My final week here in Wellington has been incredibly exciting, not in the least because I’ve been offered a job at The Initiative, starting after I finish my undergraduate degree in July.
This presents an incredible opportunity to immerse myself even more in all New Zealand has to offer, and I’m thanking my lucky stars that my parents had the good sense to apply for Australian citizenship all those years ago.
I think it’s safe to say that I have fallen in love with Wellington, and I could not wish for a better second home.
I’d like to take this opportunity to thank Mannkal – had it not been for their belief in me, I would not have had the chance to prove myself, nor be so lucky as to have a full-time job straight out of university.
My work this week at the Initiative has primarily revolved around researching money laundering, supersonic flight and drones for the digital regulations project. Unfortunately, what all these topics have in common is cumbersome regulation.
Most notably, the primary reason supersonic flight development stopped dead in its tracks in the US was government regulation – techno-phobic lobbying got the better of regulators and supersonic flight was prohibited in a knee-jerk reaction from government.
Regulation dictates that drones have to stay within the line of sight of operators in New Zealand, which stifles commercial innovation. While in France and the UK, drones have been trialled for use by delivery services, developments in the technology are being stifled in New Zealand by excessively cautious rules.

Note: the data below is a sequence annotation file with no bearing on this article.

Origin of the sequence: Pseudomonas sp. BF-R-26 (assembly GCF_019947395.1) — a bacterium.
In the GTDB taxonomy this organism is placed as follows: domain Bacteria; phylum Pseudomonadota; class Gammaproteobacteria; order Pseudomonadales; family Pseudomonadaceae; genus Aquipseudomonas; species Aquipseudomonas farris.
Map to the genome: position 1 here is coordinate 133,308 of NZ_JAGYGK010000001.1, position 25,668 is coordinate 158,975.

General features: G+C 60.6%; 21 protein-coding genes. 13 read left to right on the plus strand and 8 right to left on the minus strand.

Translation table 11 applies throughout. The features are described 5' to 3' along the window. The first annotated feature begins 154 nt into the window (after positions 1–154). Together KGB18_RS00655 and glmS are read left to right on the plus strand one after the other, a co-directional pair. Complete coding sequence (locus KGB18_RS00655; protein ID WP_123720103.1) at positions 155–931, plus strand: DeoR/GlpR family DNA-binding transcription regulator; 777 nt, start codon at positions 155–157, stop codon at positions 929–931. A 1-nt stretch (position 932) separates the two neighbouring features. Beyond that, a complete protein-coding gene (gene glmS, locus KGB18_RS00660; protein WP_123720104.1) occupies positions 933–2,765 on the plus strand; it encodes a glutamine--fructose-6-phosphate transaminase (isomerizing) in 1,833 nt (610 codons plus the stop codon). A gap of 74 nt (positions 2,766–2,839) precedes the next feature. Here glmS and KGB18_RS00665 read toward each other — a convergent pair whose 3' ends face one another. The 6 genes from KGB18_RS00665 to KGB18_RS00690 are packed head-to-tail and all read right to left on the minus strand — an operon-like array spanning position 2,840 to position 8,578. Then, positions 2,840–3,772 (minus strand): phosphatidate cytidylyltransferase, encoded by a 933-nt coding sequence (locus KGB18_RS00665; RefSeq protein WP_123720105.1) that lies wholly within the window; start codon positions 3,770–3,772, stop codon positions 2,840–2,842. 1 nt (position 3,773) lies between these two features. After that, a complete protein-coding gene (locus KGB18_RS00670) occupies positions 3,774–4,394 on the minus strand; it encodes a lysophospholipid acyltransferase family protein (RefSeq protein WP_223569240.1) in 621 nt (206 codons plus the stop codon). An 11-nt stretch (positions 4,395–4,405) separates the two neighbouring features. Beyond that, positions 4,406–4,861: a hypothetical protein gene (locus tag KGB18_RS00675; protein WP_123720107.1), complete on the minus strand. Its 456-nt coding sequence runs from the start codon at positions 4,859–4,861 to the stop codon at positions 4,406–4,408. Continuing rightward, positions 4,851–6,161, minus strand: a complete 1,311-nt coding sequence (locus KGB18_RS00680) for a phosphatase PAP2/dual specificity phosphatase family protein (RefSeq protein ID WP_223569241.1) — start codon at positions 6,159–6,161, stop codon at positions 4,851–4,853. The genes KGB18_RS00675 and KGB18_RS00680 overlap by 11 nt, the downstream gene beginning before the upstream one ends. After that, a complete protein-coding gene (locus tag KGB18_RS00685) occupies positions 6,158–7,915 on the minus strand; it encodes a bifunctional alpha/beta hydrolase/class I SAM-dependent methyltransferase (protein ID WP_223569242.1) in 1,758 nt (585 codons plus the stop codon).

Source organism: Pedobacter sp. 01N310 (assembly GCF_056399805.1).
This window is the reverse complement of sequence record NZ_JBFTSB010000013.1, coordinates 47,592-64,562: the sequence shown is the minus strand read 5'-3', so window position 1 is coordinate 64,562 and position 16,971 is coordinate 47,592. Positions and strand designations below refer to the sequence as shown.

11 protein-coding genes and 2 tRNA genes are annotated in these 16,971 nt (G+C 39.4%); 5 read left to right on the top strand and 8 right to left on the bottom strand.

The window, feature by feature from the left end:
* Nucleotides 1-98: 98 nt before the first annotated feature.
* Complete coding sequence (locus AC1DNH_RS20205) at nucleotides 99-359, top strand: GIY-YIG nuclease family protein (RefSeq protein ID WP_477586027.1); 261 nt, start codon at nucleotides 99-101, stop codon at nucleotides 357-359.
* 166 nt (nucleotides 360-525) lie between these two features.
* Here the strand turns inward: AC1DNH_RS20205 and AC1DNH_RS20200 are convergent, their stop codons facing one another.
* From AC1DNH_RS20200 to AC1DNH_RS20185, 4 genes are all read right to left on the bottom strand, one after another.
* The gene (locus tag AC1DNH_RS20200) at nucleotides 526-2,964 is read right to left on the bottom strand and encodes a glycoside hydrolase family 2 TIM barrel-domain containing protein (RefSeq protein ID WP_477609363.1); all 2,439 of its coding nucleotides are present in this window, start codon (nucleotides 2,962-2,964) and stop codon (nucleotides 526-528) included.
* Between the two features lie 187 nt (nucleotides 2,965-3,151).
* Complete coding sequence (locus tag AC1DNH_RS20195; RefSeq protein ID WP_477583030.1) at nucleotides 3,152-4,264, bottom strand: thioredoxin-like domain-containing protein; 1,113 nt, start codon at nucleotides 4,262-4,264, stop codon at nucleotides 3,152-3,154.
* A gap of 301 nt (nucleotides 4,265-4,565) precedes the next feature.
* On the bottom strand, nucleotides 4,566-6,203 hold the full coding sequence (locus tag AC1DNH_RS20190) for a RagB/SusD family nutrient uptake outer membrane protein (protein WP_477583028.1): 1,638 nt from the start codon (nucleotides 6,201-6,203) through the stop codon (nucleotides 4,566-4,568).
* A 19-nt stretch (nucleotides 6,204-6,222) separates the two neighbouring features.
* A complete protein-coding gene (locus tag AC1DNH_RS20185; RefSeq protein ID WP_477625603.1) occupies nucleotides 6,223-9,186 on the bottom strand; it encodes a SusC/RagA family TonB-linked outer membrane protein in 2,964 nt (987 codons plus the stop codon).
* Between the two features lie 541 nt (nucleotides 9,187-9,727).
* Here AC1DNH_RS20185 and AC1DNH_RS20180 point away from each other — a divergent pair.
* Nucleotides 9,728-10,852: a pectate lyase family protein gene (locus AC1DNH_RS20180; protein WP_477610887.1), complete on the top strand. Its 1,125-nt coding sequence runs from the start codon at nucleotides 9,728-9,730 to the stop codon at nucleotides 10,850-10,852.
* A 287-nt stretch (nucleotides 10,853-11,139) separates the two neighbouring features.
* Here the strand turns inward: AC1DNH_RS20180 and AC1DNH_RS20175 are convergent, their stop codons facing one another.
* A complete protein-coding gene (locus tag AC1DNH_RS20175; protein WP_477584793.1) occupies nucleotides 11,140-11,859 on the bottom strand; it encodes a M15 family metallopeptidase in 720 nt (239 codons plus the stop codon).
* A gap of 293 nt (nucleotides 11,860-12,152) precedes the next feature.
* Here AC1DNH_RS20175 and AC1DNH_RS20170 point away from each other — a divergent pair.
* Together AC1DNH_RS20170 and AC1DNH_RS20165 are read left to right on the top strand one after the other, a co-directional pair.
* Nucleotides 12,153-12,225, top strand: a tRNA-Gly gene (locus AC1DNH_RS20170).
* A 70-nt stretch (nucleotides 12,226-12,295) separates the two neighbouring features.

The Government has also proposed anti-money laundering legislation that extends red tape from financial advisers to real estate agents, lawyers and accountants. While there is little doubt that money laundering happens in white collar industries, many of them already have mechanisms in place to keep tabs on the practice.
This proposal would involve dual regulation, where the Department of Internal Affairs would also monitor these industries and ensure compliance with their own set of standards. For a government that is supposedly committed to less regulation, this seems a bit counterproductive.
The second report in the Initiative’s education series was released at the beginning of the week to a flurry of media coverage. I chose to write about the report launch in my first piece for the Initiative’s weekly newsletter, Insights.
I spent my last weekend in New Zealand in Island Bay to get a taste of what life is like in suburbia. While I love the city centre, there is something unmistakably charming about the surrounding suburbs – garage sales lining the sunny streets, community groups offering $5 wood-fired pizzas and quaint bakeries. My housemates and I came fourth in a quiz night on Tuesday and I won free tickets to see a Fringe show at one of the local bars on Thursday. I think it is safe to say that I will be sad to see Wellington go – I am already counting down the days until my return.